Our third child, Riley, was born in 2016 with a cleft lip and palate. This was discovered at his 20-week ultrasound, and we spent the next four months leading up to his birth researching and preparing. All of the unknowns made it a very unsettling time for us. What would feeding be like? What would surgeries be like? What would the long-term impact be? As we entered uncharted territory, cleftline.org (ACPA’s website) was a great resource and provided us with reliable information and reassurance as we confronted the new challenges.

Riley went on to have his lip repair at three months old and his palate repair at nine months old. These took place through the Cleft Palate Clinic at Boys Town National Research Hospital in Omaha, Nebraska. He has had excellent, top-notch care all along, and coming from central Nebraska, we especially appreciate the convenience of seeing his entire team of specialists at one time when we make our annual trek to the clinic.

Now that Riley is a personable, energetic, jovial, stubborn, hilarious three-year-old, I can confidently echo what many people told me would be the case someday: you can hardly tell he had a cleft now by looking at him. More significantly, though, I believe his cleft has left a “mark” on his personality. Having to confront these challenges early on has made him adaptable and has made him a fighter. (His brothers would agree with that second one!)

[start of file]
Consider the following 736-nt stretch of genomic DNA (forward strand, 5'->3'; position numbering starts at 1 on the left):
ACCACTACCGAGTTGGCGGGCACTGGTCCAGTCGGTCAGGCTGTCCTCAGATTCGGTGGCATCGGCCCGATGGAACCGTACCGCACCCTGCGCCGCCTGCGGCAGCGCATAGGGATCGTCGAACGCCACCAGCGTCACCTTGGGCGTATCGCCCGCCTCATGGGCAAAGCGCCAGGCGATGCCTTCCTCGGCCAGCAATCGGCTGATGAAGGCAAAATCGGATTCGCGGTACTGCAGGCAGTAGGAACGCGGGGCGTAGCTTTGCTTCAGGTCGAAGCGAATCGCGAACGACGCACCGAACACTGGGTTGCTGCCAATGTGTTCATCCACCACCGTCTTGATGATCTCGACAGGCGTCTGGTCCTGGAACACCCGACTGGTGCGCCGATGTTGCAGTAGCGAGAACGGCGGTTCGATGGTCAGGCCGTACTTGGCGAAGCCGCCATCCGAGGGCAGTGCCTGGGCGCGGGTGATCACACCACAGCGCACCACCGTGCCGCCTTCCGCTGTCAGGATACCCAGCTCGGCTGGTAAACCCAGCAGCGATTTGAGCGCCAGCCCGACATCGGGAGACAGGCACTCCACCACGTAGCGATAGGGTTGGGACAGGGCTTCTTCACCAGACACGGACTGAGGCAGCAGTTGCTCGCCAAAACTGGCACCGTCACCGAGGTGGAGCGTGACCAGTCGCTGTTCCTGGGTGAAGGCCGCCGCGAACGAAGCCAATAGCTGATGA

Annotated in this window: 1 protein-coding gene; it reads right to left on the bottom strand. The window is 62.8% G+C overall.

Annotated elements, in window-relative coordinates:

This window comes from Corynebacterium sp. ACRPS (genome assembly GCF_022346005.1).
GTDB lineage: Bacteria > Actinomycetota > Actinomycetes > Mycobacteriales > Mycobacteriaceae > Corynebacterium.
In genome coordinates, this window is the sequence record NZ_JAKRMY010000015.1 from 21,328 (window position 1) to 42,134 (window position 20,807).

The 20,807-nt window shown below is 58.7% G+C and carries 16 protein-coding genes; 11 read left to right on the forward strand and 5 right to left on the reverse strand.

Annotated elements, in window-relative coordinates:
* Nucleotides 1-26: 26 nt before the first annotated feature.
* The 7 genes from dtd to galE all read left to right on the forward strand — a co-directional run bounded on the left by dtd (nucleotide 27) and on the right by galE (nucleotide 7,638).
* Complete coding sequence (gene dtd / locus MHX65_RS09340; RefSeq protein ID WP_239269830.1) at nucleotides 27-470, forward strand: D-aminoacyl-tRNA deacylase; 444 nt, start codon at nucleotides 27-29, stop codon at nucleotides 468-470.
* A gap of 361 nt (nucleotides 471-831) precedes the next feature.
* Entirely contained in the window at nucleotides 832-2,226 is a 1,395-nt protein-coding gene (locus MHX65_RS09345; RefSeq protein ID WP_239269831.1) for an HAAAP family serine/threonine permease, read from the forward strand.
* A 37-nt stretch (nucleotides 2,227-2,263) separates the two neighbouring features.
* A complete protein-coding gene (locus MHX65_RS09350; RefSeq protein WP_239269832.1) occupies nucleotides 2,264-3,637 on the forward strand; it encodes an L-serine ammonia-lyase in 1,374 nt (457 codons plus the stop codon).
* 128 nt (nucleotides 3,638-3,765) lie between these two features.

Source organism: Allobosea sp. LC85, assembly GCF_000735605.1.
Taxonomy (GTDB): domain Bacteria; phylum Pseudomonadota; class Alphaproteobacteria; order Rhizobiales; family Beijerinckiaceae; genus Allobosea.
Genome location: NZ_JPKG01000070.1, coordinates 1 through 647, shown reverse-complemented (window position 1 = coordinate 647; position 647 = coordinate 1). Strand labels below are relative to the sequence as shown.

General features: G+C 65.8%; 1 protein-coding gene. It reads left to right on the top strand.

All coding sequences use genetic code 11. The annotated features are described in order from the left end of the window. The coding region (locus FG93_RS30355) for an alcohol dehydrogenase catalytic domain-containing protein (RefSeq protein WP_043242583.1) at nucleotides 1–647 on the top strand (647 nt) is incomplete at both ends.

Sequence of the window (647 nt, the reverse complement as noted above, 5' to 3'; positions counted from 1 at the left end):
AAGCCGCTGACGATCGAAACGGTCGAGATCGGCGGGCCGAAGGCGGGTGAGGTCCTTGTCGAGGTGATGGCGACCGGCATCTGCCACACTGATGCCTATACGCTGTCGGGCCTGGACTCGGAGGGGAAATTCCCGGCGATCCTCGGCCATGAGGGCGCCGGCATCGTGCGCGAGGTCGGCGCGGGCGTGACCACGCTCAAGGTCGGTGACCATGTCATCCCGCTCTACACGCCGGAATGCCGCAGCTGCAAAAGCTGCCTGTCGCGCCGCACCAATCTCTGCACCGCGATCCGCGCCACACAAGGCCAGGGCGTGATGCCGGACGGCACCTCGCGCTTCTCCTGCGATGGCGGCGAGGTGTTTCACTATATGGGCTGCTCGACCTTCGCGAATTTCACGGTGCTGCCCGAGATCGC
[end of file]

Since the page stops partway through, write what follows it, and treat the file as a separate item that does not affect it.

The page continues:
It’s also impacted me as a parent. I was tremendously encouraged by a fellow cleft parent who saw Riley, noticed the cleft, and paused to show us pictures of his own cleft cutie, her surgeries long in the past. Riley was only three months old at the time, and we had such a long, unfamiliar medical road ahead of us: two surgeries, feeding challenges, big scary question marks for the future for speech and dental work and who knew what else. His brief encouragement said to us: “This is something that you get through, that becomes a memory, part of who your kid is. This is something that will be in the past, someday.” I hope that I can offer the same encouragement now to any other parents facing the uncertainty of a cleft diagnosis. Despite the challenges, it’s a rich and memorable season that becomes part of your child’s character and personality—and yours as a parent, too.

(Now that we’re through the baby years, I’m documenting how it all went for us: surgeries, recoveries, feeding, speech, and more, at www.smileswithscars.wordpress.com – while each child and each case is unique, it can be helpful to get a glimpse of what it can look like, and I hope to encourage other parents with our stories.)